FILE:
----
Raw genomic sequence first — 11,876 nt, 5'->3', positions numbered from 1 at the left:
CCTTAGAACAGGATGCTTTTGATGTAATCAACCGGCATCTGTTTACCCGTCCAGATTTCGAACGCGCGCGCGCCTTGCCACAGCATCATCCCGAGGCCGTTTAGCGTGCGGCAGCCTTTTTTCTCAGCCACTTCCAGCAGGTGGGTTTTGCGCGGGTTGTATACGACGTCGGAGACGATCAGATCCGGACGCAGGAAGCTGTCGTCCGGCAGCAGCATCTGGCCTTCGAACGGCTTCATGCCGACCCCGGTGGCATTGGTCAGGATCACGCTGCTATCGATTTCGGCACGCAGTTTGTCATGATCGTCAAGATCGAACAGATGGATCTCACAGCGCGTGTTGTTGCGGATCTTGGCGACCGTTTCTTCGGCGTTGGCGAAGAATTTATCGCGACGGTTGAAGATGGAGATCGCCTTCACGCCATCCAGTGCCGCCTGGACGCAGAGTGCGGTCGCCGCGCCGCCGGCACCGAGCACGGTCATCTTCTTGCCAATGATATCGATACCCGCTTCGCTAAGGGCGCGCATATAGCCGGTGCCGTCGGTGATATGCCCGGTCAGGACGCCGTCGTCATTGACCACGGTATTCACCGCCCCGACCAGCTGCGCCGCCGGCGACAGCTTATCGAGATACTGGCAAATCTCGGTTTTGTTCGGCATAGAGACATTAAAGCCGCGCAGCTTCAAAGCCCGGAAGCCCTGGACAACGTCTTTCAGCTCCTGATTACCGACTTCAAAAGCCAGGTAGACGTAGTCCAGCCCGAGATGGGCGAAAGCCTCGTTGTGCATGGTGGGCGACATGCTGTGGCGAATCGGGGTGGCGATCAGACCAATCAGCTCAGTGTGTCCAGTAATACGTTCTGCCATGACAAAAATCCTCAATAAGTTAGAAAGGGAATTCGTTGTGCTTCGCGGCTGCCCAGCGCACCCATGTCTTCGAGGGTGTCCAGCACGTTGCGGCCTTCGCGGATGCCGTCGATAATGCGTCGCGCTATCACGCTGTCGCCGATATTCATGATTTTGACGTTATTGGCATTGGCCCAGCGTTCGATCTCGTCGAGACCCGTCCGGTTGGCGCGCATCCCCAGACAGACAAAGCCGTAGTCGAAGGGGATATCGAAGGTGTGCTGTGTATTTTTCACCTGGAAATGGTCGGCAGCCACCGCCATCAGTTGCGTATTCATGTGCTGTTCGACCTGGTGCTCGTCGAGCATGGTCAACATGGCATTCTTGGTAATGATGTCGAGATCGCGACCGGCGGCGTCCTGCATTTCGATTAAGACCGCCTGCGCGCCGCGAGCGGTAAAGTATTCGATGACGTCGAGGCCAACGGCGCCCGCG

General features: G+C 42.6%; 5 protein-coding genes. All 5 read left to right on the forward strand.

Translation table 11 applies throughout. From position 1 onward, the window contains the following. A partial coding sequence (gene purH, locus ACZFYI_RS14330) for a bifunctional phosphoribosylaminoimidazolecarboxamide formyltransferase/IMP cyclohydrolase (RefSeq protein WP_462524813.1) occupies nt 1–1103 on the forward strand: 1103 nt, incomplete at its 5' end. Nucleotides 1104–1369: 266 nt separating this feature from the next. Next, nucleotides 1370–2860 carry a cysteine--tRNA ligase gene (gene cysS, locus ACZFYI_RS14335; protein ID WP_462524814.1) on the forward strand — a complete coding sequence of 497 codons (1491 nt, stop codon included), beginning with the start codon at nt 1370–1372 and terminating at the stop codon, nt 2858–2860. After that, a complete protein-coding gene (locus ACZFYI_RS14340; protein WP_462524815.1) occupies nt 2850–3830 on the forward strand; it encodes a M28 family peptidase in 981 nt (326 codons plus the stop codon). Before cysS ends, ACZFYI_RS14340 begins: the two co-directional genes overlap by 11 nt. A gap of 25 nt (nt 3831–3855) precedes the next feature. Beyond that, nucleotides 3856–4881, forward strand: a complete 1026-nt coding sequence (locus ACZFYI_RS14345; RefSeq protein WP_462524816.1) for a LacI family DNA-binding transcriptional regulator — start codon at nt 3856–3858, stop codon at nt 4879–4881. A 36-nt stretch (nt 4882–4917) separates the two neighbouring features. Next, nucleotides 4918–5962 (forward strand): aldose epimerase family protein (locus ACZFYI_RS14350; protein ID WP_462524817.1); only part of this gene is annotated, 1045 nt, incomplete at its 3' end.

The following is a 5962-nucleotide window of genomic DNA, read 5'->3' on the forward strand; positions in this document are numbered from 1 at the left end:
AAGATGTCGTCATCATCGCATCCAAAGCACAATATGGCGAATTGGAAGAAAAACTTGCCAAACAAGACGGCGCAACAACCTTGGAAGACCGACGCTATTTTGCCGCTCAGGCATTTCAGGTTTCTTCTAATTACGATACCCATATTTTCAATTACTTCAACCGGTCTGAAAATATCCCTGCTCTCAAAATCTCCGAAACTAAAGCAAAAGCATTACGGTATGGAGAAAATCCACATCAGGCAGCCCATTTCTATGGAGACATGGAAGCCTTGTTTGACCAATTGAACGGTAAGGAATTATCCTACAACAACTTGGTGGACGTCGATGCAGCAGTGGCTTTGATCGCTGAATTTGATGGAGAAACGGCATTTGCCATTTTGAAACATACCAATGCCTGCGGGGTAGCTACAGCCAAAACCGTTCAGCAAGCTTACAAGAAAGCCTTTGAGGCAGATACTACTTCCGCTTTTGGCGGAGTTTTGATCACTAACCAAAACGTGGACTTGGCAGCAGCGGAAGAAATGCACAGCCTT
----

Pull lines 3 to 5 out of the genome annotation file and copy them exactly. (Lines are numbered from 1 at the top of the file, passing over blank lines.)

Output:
General features: G+C 42.6%; 5 protein-coding genes. All 5 read left to right on the forward strand.

Translation table 11 applies throughout. From position 1 onward, the window contains the following. A partial coding sequence (gene purH, locus ACZFYI_RS14330) for a bifunctional phosphoribosylaminoimidazolecarboxamide formyltransferase/IMP cyclohydrolase (RefSeq protein WP_462524813.1) occupies nt 1–1103 on the forward strand: 1103 nt, incomplete at its 5' end. Nucleotides 1104–1369: 266 nt separating this feature from the next. Next, nucleotides 1370–2860 carry a cysteine--tRNA ligase gene (gene cysS, locus ACZFYI_RS14335; protein ID WP_462524814.1) on the forward strand — a complete coding sequence of 497 codons (1491 nt, stop codon included), beginning with the start codon at nt 1370–1372 and terminating at the stop codon, nt 2858–2860. After that, a complete protein-coding gene (locus ACZFYI_RS14340; protein WP_462524815.1) occupies nt 2850–3830 on the forward strand; it encodes a M28 family peptidase in 981 nt (326 codons plus the stop codon). Before cysS ends, ACZFYI_RS14340 begins: the two co-directional genes overlap by 11 nt. A gap of 25 nt (nt 3831–3855) precedes the next feature. Beyond that, nucleotides 3856–4881, forward strand: a complete 1026-nt coding sequence (locus ACZFYI_RS14345; RefSeq protein WP_462524816.1) for a LacI family DNA-binding transcriptional regulator — start codon at nt 3856–3858, stop codon at nt 4879–4881. A 36-nt stretch (nt 4882–4917) separates the two neighbouring features. Next, nucleotides 4918–5962 (forward strand): aldose epimerase family protein (locus ACZFYI_RS14350; protein ID WP_462524817.1); only part of this gene is annotated, 1045 nt, incomplete at its 3' end.

The following is a 5962-nucleotide window of genomic DNA, read 5'->3' on the forward strand; positions in this document are numbered from 1 at the left end: